The actual printing time depends on many factors including software, print mode, and document complexity. ISO/IEC 24734 defines parameters for testing speed across devices, so you can compare apples to apples.
Among other things, the standard defines a set of pages to be printed and timed on every tested device, using a few formats (including Word, Excel, and Adobe Reader files).
The time needed to print all documents may be expressed directly (under the category FSOT - First Set Out Time).
But more often, it’s listed under the Effective Throughput category expressed in average values in PPM - pages per minute or IPM - images per minute.
Cartridge Yield Standards
Whenever you need to get a new cartridge for your printer, you need to make an important decision: Get a standard cartridge, or pay more upfront for one that can print more pages?
It’s incredible but it’s true - two cartridges that fit in the same printer and have the same size can have dramatically different printing yields.
Standard toner cartridge may yield 1,500 while a high-yield may get you up to 7,000 pages on average.
To make those numbers comparable across brands and cartridge models, ISO created a set of procedures and test pages that are used when testing and reporting cartridge yield.
- ISO/IEC 19752 for monochrome (black only) laser printer toner cartridges.
- ISO/IEC 19798 for color laser printers and multifunctional machine toner cartridges.
- ISO/IEC 22505 for monochrome inkjet printer cartridges.
- ISO/IEC 24711 for inkjet color printers that use ink cartridges and
- ISO/IEC 29102 special guideline for cartridge yield in photo printers.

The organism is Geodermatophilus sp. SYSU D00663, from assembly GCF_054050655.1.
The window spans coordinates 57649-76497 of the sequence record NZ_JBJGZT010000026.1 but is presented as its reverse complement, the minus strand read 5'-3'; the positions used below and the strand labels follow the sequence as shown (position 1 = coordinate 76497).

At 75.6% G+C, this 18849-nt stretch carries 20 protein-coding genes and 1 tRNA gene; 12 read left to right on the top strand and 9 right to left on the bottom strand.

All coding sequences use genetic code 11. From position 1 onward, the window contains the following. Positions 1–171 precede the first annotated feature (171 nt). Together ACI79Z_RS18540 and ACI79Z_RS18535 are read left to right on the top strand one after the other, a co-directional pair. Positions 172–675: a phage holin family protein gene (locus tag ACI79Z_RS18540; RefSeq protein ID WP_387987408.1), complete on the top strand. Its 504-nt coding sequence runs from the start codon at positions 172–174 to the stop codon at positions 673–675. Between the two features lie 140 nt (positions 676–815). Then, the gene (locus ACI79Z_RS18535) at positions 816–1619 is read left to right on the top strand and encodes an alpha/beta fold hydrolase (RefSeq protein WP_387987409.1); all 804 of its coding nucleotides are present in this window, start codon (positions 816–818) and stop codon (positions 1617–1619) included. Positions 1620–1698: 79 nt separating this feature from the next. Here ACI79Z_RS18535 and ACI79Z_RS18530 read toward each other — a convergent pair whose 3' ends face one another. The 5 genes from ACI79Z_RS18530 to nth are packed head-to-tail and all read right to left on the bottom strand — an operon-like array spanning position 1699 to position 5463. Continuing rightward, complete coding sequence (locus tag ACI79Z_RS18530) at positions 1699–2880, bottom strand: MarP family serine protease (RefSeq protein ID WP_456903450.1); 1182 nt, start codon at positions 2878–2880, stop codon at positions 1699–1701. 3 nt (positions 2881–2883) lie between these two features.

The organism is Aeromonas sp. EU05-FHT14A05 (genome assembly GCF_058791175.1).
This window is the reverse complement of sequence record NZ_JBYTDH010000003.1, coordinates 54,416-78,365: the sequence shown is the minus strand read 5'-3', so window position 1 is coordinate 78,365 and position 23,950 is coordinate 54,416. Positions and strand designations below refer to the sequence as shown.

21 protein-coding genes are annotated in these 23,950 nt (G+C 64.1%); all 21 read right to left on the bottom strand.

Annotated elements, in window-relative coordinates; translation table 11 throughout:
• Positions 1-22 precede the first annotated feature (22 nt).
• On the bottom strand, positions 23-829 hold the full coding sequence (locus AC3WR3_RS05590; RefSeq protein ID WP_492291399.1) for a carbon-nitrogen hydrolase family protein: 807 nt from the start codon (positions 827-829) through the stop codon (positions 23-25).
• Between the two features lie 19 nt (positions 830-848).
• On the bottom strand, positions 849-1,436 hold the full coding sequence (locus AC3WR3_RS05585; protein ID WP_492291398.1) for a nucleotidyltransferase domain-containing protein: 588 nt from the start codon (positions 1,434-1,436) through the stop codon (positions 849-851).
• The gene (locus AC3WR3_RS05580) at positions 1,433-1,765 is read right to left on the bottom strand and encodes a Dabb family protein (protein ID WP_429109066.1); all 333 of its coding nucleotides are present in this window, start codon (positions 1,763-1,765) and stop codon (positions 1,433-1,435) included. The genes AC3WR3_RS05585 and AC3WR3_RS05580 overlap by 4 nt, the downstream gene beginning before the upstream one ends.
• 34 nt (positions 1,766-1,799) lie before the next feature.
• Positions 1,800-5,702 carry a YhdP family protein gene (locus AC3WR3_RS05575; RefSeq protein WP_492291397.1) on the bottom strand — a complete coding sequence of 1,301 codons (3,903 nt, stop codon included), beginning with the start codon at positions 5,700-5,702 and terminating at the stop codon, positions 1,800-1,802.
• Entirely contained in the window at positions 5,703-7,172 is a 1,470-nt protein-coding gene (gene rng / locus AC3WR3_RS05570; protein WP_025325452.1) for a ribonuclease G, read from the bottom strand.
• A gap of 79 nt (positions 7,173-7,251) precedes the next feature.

This number lets you reasonably accurately predict how much printing each page costs with a certain cartridge!
Color toner cartridge yield is usually displayed on the box and the manufacturer’s website.
Color and Image Quality Standards
There are quite a few important factors for your printer to give you a reliably brilliant image that lasts a long time.
Toner or ink in your cartridge needs to be of reliable quality, your digital files properly exchanged and reproduced, color properly calibrated, and so much more. Here are some of the important printing quality standards:
- ISO/IEC TS 24790 - Defines how to measure image quality for black and white text and images printed with office printing devices.
- ISO/TS 15311 (especially part 2) - Helps print buyers assess their commercial print, whether on paper or packaging like plastic, at a viewing distance between 30 and 50 cm.
- ISO/PAS 15339 - Ensures the color characteristics stay correct throughout the printing process.
- ISO/TS 10128 - Defines the best ways to adjust color, aka how to best prepare your digital files for print. ISO 12639 and ISO 12640 are related standards that deal with prepress data exchange, digital formats, and CMYK formatting.
- ISO 2834 and ISO 2836 - These documents assess the colorimetry and optical density of the pigments, as well as the resistance of printing colors to mechanical damage and various agents like solvents, varnishes, and acids.
Related Standards in Conventional Printing